A very special thank you to Jill Felber for launching the Fall 2020 Session of the New Perspectives Series with her workshop, Extreme Makeover: Flute Edition.
Her workshop offers flutists of all skill levels an opportunity to discover their inner strength and bravura!
The workshop, originally designed as a six-week, in-person program to transform your playing under the guidance of Professor Felber has been reworked as the "Essential Flute Quarantine Routine with Jill Felber's Extreme Makeover: Flute Edition, a guided process to progress."
Professor Felber does not offer a quick fix that temporarily improves your playing. She targets the weakest areas of your flute playing with explicit and effective exercises to build strength and stamina.
The process is transformational and even though you will hear results within the first few days, the program is designed to serve you over the long haul. A little work everyday offers dramatic results.
Jill Felber is Professor of Flute at University of California, Santa Barbara.
We had a wonderful class with Nicole Esposito! She shared her thoughts on three of the most important fundamentals of flute playing and musicianship in general in her class on "Tone colors, intonation and vibrato."
Daily practice in these areas can often be monotonous, yet Professor Esposito's approach integrates our natural instincts as human beings into playing the flute: singing, breathing, emoting, vocalizing and speaking.
By changing the focus to air production and how we naturally resonate within the body, observing natural tongue placement, thinking more visually within the body, thinking of intervals as feelings and removing any obstacles that impede the air from reaching the flute we can begin to achieve optimal results in the areas of tone colors, intonation and vibrato.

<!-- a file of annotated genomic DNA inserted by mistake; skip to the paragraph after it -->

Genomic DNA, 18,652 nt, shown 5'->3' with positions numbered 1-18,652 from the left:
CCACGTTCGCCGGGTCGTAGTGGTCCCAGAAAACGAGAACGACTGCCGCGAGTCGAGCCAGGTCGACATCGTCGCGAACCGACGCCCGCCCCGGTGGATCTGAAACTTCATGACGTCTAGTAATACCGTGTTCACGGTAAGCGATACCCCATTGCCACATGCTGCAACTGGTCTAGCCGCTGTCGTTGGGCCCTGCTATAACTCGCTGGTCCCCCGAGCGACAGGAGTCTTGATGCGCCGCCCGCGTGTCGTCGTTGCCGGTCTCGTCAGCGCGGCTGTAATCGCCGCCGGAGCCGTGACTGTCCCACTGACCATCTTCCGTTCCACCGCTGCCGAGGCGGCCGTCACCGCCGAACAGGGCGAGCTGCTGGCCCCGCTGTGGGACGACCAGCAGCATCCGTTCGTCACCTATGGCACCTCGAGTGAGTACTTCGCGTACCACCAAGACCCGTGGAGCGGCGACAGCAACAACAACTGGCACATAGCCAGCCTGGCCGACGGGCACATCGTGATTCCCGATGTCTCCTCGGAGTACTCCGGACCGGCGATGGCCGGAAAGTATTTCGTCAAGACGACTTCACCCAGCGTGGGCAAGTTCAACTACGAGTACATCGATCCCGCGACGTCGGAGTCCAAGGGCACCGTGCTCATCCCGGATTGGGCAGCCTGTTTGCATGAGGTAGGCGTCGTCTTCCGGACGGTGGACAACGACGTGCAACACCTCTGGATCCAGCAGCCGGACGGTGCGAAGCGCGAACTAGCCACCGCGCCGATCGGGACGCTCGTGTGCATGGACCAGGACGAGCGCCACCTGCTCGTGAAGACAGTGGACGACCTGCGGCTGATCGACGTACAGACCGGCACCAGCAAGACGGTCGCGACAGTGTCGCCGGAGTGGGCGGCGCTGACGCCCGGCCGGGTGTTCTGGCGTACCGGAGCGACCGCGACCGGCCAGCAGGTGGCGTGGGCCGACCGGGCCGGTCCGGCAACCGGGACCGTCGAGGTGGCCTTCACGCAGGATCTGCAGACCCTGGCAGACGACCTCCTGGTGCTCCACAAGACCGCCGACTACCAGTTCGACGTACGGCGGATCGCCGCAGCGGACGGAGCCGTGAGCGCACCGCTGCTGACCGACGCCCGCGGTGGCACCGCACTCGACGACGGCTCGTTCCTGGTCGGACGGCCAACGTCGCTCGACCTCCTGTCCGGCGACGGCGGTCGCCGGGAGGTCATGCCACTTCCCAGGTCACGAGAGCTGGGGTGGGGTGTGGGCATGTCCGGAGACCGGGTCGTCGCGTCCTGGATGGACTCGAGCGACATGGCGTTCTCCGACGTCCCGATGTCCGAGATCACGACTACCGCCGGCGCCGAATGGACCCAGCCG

An approach that targets our most natural instincts and "matches intuition with knowledge" (Ms. Esposito's words!) makes daily practice in these areas much more accessible and enjoyable!
Nicole Esposito is Professor of Flute and head of the woodwind area at The University of Iowa, School of Music.
Thank you to Ransom Wilson for demystifying the magic behind the French style and for giving us the logic and method to bring the music to life in a compelling and stylistically appropriate manner.
Your class on “The French Style” drew our attention to common misinterpretations among flutists and redirected our efforts toward more informed musical gestures.
The speed and shape of vibrato, the length and natural lifts within and at the end of phrases and sustained notes, the clarity and speed of the articulation and the ability to respond to harmony changes in the music with sudden and magical tone colors elevated our musical expression and confidence in navigating the complexity and beauty of this style of music.
Congratulations to our performers who shared their interpretations of the following selections:
Georges Hüe, Fantaisie
Benjamin Godard, Suite de trois morceaux
Esther - Henri Dutilleux, Sonatine
Eugene Bozza, Image
Louis Ganne, Andante et Scherzo
Jules Mouquet, La Flute de Pan
Professor Wilson is Professor of Flute at Yale University, School of Music
It was a first for the New Perspectives Series with this class featuring four faculty members from Integrated Flutist - Fluting with Friends!